Ever since I was little I remember loving laying in a hammock to relax. I mean, who doesn’t, right? That feeling was magnified when I lived in Costa Rica for several months studying Spanish during college. Everywhere I looked there were folks hangin around in hammocks of every type, color, and style. I bought a great little red fabric one home, and pulled it out every time I went camping for several years.
When we moved to Texas I finally had a yard with trees to hang it up permanently and was thrilled! Then, within a couple months our resident squirrel chewed through it in enough places that it no longer worked. Bummer! We had the squirrel humanely relocated to a nearby preserve, and I pulled out a bolt of ripstop nylon that I had ended up not using on a different project and just made one after the simple style of my original.
This super easy hammock DIY requires the most basic sewing knowledge and just a couple materials to set you up for summer relaxation. Want to make one? Read on. Read More
The other day when I was sitting down for my creative recharge me-time, I pulled out this fabric that I’ve had for almost a year, and turned it into a simple summer pencil dress.
The last time I sewed something for myself was months ago, which is sort of unusual considering I’ve had years where I’ve sewn something for my own closet every other week! I think the difference is that since September I have been operating on a super minimal capsule wardrobe of sorts, and really feeling uplifted by the simplicity of only having clothing that I love, that fit me well, and that I want to wear regularly in my closet. That means every time I’ve thought of making something new I’ve considered if I really want to add a piece to my wardrobe, and so far the answer has been that I’m content with what I have!
I felt inspired to sew something for fun, and for me, and this fabric that I bought on a whim (probably while at the store for a zipper or some other notion) was calling my name. It is more color than the neutrals that I’ve found to be my staples, but I love the bohemian feel of the print. The material itself feels high quality and comfortable, which are all necessary characteristics of things that I end up wearing often.
Initially I assumed I’d create a simple shift dress, with sleeves and pockets. But then I couldn’t find an example online of the shape I was hoping for, and I realized that despite having lost my baby weight, I haven’t worn anything very fitted. So the shift turned into a pencil.
The basic shape and inspiration for front welt pockets came from here. I made more fitted with darts at the bust and back, and inset sleeves (pulled from this favorite pattern).
For the neckline I wanted to change up my usual round scoop neck, so I created a fun scooped v-neck. I love the interest of the shape, and it is just high enough to feel appropriate, but low enough to feel breezy and youthful. Also, I hate when my necklace gets caught inside my necklines, and the chances of that happening in this dress are small. Win-Win. Read More
Today is Thursday. Thursday during nap time I stop everything and clean my floors. It takes about two hours to get the sweeping, vacuuming, and mopping complete, but I always feel so satisfied when it’s finished. And my boys usually come home from school and track in all of the dirt from the playground just minutes after I finish, but the floors were cleaned and I won’t have to think about it again until next Thursday during nap time.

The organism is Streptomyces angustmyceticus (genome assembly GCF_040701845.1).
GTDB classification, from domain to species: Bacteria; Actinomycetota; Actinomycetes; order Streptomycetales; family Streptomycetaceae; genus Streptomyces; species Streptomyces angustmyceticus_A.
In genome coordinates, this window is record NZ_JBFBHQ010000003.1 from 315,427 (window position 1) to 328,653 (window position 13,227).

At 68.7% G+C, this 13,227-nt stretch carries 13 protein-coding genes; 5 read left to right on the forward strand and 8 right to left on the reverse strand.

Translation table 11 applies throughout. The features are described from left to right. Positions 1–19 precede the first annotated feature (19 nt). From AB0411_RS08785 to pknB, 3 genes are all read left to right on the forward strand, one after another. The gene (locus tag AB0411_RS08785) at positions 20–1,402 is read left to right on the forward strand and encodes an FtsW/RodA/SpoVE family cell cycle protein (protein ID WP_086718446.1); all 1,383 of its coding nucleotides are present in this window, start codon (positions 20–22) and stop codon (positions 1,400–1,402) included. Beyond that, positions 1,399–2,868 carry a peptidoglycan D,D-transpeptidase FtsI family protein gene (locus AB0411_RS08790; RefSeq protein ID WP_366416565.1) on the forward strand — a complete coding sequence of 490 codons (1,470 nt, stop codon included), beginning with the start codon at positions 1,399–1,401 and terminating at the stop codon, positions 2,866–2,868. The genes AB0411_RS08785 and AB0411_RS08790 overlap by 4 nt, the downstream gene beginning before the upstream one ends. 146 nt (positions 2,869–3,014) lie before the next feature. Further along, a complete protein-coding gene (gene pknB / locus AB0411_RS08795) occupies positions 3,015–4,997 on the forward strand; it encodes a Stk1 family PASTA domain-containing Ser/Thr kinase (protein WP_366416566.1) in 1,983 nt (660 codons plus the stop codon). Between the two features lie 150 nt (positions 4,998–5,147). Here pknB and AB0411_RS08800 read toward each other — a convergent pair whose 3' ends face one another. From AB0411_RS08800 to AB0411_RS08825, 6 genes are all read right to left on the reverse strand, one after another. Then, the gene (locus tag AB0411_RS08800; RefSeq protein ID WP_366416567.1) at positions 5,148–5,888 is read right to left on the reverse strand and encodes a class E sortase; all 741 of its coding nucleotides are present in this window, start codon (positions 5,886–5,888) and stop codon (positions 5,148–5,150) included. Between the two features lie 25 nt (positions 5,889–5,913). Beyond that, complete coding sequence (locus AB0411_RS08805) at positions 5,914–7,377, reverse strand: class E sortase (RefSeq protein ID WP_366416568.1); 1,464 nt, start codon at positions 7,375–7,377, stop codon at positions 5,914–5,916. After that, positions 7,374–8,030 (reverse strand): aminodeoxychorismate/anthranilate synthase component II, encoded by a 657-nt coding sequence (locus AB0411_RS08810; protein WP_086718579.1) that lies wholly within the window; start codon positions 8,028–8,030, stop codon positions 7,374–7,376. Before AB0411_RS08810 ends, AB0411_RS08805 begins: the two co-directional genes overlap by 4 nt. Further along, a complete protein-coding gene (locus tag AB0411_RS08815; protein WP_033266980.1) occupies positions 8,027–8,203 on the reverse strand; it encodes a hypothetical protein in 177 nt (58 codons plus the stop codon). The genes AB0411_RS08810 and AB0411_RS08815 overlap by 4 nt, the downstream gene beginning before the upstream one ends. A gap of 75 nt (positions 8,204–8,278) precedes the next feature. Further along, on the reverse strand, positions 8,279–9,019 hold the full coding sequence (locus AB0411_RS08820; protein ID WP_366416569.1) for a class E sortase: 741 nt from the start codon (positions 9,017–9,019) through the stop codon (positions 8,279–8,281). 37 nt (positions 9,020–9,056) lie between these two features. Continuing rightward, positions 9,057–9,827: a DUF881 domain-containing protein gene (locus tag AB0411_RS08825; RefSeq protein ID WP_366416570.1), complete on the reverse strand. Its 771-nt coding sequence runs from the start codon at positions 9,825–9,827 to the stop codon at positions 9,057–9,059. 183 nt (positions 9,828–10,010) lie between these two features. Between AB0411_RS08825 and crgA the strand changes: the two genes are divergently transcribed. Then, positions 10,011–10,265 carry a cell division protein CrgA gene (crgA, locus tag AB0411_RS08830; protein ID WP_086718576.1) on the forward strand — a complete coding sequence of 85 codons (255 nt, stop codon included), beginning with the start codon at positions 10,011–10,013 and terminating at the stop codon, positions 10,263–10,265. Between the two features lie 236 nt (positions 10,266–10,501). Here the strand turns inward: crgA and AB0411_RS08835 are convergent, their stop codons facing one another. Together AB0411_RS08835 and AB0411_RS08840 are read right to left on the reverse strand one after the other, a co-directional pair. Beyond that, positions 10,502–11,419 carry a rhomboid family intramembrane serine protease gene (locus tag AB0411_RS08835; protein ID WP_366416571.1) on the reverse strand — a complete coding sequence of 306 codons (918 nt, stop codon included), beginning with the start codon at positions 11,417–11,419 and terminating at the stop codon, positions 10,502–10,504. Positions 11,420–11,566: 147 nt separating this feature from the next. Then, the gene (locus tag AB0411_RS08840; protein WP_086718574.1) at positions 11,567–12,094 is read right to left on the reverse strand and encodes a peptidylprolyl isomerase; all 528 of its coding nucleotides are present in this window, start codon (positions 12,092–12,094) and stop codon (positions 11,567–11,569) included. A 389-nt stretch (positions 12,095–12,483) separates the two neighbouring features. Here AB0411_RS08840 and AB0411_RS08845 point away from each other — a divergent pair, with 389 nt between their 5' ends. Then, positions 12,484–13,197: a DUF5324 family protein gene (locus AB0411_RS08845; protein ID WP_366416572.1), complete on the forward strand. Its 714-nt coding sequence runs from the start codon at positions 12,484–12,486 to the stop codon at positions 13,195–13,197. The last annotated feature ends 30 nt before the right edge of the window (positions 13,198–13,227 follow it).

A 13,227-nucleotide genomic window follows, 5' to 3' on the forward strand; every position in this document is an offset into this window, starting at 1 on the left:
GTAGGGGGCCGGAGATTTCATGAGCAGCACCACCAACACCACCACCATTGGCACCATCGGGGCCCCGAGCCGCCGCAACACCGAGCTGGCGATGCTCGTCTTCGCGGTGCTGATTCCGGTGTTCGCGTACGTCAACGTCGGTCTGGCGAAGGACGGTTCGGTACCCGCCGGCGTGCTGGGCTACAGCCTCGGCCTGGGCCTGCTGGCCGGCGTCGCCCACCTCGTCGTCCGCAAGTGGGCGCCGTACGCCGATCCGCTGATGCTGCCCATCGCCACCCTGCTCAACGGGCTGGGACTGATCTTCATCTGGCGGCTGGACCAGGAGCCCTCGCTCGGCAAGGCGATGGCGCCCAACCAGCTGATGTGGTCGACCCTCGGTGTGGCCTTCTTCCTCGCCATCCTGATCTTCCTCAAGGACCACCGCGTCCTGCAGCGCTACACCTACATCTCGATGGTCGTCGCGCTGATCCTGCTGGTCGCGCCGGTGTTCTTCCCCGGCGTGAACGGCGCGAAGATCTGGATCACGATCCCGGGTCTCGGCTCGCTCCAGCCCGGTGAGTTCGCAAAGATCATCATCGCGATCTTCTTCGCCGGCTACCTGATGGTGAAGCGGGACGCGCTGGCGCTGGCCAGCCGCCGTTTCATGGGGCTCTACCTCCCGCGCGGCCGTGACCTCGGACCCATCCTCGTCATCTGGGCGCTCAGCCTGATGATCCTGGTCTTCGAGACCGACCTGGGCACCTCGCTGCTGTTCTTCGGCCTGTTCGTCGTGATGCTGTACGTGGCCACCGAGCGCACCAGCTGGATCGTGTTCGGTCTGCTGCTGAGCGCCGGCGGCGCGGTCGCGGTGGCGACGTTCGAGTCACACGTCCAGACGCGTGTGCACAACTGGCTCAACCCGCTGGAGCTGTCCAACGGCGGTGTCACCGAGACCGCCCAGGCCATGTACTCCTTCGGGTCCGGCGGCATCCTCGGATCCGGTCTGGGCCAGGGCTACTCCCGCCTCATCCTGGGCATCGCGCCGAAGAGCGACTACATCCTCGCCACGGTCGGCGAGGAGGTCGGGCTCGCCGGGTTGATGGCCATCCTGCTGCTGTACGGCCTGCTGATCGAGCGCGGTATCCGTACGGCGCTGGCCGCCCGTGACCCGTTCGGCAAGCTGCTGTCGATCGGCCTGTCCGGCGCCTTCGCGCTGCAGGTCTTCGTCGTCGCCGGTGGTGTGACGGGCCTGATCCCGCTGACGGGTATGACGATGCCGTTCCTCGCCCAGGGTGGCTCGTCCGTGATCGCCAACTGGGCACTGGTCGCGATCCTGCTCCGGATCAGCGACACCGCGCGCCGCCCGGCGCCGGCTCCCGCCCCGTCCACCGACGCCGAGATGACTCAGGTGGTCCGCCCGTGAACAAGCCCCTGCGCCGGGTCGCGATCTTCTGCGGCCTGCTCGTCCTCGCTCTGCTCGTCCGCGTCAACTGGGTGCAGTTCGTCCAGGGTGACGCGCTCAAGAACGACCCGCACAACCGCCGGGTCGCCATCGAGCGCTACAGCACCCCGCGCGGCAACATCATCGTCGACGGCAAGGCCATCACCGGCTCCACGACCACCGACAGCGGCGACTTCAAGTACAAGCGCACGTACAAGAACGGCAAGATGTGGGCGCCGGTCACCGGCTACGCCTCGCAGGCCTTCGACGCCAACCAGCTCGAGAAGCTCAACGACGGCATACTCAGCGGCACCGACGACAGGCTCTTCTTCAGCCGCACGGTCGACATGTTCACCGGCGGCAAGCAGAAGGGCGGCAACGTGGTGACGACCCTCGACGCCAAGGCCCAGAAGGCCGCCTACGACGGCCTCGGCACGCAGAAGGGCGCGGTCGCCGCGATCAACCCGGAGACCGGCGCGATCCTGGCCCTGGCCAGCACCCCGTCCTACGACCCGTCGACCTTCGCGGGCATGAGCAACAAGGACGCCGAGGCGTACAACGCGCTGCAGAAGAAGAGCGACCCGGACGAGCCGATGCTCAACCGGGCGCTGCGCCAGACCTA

Cleaning the floors on Thursday is one example of how I have removed the weight of regular tasks from my shoulders to save my energy and happiness. Those seemingly endless chores that you could do all the time– because they keep being undone they never end– will likewise endlessly sap your energy in the form of worry, stress, and overwhelm if you don’t put them in their place. I don’t feel that weight every day anymore, because I have automated some of these tasks into my schedule in a way that I know exactly when they will happen and I have given myself permission to stop worrying about them in between. Read More
Summer is fast approaching! It’s the perfect time to bust out a couple skirts for the littles. I made this gathered skirt with attached bloomers as part of this “One Pattern, Four Ways” post last month, and it’s super easy and fun to make.
The little skirt ends up full, sticking out on it’s own in sort of a fun tutu shape. And the attached bloomers beneath make dressing the bottom half so simple. That diaper or undies gets covered right up.
As with the other three tutorials in this series of pattern fusion, we begin with the perfect diaper cover pattern. Once you have that printed and ready to go, read on for the full instructions to add the full skirt to the top!
I’m a snacker. It usually hits me in the afternoon, between lunch (which I may have skipped) and making dinner. Also, at ten at night when the kids are settled, dishes are done, and I’m settling in to watch The Voice and relax. I try to have healthy snacks on hand, but even with healthy snacks, like nuts or fruit, I can sometimes get carried away and before I know it I’ve eaten the whole box/bag/carton. That’s where the Pistachio Principle can come in handy so you can fool yourself full!
“The Pistachio Principle” comes from research that showed that if eating in-shell pistachios took more time, and led to a lower overall calorie intake than shelled nuts. Also, when the shells were left visible they served as a cue to stop eating sooner. Not only do the shells of the pistachios cue you as to your portions, but the nuts themselves will satiate far before typical more sugary or carb-loaded snacks because of the protein and healthy fats found inside. So you really do get full faster!
It’s as if you snack can talk to you and this is what it want’s to say: